The above is by no means an exhaustive list of barriers to the adoption of Learning Design, and they may not even be the most important. In particular, the slowest adoption of Learning Design, relative to general market size and innovation, is in the US, and this remains a mystery to me. I’d welcome comments on these or other suggested barriers from readers of these posts.

6. James Dalziel - May 17th, 2007 at 10:03 pm

Ken asks why it would matter if others were making money from open content Learning Designs, so long as the wider educational benefits of their adoption was the outcome?

I won’t try to answer this for myself, as I am yet to resolve my own conflicting ideas on this, but let me try to comment generally on behalf of the educators with whom I’ve discussed this topic - I think there are two points:

(a) The spirit of sharing resources for non-commercial use runs strong in the education community - the idea certainly predates its codification in Creative Commons licenses, and I believe it is decades if not centuries old. But saying this does not mean commercial use is somehow the polar opposite, rather that commercial use tends to foster a much more mixed reaction among educators, and a tendency to debate pros and cons (sometimes vociferously). My sense is that the idea of non-commercial sharing *in and of itself* is widely accepted. So I think the choice of NC licenses should not be assumed to be an “anti-commercial” decision - rather, for many educators it is a statement of what is unproblematic as an up-front grant of rights (as compared to a different set of up-front rights that tends to provoke more mixed reactions).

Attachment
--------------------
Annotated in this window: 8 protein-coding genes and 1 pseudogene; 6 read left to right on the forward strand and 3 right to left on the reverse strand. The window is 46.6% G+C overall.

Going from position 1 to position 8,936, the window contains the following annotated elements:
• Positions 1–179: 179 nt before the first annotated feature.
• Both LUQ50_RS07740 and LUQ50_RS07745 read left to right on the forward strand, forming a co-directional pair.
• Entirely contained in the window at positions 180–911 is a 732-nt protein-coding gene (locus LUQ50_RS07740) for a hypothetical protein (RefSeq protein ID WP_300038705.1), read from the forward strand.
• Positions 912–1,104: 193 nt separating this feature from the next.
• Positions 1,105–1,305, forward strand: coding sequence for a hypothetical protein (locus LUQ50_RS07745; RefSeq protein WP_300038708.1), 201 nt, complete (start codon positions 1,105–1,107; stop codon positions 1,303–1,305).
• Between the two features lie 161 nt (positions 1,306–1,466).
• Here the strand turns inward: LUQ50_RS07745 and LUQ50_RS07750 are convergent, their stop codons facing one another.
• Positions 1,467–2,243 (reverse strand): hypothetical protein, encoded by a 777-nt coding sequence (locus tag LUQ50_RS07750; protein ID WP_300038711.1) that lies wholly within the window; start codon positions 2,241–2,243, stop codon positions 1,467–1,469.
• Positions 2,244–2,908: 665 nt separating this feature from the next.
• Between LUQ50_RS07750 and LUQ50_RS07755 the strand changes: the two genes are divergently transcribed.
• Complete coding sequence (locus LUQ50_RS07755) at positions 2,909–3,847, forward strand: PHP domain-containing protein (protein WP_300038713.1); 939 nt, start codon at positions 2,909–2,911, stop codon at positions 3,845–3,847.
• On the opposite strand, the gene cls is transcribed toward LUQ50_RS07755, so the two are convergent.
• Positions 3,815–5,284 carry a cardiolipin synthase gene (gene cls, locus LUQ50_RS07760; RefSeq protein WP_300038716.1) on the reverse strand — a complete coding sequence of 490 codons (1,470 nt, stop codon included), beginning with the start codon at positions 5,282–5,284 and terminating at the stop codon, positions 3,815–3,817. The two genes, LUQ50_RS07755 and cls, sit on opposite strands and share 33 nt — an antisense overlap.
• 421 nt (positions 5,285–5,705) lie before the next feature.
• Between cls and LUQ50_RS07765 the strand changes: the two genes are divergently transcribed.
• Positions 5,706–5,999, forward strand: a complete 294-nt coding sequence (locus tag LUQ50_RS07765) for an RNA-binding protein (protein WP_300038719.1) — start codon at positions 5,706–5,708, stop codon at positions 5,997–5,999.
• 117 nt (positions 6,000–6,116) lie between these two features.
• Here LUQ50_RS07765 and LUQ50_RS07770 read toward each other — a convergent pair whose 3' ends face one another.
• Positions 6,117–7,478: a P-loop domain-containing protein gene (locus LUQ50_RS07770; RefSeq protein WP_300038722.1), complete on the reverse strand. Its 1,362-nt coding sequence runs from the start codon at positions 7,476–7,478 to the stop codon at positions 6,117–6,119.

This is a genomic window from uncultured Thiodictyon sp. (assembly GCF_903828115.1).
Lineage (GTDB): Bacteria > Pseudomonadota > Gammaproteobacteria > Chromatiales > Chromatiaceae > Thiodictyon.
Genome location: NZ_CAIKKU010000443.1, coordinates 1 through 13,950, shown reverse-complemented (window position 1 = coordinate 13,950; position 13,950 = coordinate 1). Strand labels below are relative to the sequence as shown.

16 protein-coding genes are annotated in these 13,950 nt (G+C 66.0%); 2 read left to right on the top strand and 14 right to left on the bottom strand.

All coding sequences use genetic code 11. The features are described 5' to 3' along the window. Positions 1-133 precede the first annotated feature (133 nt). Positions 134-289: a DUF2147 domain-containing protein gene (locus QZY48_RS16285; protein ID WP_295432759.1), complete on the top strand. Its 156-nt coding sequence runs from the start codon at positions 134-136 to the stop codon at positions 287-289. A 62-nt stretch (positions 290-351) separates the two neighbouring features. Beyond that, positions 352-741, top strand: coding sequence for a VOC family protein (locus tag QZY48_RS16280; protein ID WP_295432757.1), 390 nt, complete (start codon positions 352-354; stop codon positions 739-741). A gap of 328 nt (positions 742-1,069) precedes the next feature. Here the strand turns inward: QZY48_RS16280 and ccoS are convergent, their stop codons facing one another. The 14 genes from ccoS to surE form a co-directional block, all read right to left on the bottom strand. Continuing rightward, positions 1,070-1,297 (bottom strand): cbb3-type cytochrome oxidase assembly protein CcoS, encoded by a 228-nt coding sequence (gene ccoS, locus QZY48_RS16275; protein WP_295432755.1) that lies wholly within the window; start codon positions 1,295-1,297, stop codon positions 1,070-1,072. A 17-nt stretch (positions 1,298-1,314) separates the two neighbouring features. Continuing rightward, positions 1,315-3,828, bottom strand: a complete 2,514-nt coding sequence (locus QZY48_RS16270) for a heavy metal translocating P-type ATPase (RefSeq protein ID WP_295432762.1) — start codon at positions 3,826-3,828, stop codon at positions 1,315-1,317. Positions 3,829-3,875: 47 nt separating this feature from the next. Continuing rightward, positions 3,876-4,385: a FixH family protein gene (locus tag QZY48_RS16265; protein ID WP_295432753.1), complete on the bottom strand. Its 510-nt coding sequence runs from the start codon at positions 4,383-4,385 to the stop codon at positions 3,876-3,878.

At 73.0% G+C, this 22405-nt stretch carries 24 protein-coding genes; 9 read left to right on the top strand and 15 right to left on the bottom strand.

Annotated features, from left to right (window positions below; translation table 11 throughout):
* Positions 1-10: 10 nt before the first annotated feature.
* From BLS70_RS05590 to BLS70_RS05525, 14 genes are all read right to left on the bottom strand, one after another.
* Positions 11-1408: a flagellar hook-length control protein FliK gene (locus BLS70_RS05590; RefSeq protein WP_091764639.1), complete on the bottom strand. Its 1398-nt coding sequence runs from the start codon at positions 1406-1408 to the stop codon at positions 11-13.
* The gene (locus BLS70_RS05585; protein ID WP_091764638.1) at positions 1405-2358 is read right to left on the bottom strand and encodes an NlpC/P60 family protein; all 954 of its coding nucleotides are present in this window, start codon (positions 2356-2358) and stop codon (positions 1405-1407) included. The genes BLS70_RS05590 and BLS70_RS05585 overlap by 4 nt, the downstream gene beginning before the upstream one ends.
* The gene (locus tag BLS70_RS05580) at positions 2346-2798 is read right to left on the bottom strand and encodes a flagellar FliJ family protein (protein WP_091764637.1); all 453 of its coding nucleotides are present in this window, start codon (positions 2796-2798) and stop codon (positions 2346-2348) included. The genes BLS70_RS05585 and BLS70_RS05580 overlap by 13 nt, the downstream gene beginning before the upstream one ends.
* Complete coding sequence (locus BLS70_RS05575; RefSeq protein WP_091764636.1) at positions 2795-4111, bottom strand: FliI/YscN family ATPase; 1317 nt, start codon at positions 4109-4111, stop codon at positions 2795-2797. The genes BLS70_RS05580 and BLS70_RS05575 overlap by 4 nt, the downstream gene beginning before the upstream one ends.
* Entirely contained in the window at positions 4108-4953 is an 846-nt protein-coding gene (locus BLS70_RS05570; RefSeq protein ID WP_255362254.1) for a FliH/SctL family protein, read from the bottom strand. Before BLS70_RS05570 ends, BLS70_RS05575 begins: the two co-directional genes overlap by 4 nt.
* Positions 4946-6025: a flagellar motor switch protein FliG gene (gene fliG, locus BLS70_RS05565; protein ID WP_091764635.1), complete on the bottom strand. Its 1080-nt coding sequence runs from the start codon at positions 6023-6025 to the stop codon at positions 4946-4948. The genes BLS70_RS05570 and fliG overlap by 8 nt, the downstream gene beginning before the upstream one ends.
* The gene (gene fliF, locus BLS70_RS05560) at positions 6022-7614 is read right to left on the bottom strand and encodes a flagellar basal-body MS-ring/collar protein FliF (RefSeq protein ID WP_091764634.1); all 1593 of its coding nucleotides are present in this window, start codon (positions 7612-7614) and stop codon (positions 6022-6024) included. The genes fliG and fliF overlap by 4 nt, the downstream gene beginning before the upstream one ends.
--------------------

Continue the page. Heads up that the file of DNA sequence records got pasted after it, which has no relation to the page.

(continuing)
This spirit of sharing among educators may change over time as the arguments for a combined non-commercial and commercial grant of up-front rights are made (as it has been made successfully for free/open source software - although it’s worth noting that Linus Torvalds’ initial Linux license had a condition against distributing it for money, and he only later changed to the GPL). For now, I think the deep bedrock of instinctive educator behaviour is to be comfortable with non-commercial sharing, but uncertain what to make of commercial use. And I would add that even if there are some fuzzy boundaries to the limits of non-commercial use, in my experience this does not tend to change the broader spirit of how educators feel about this issue.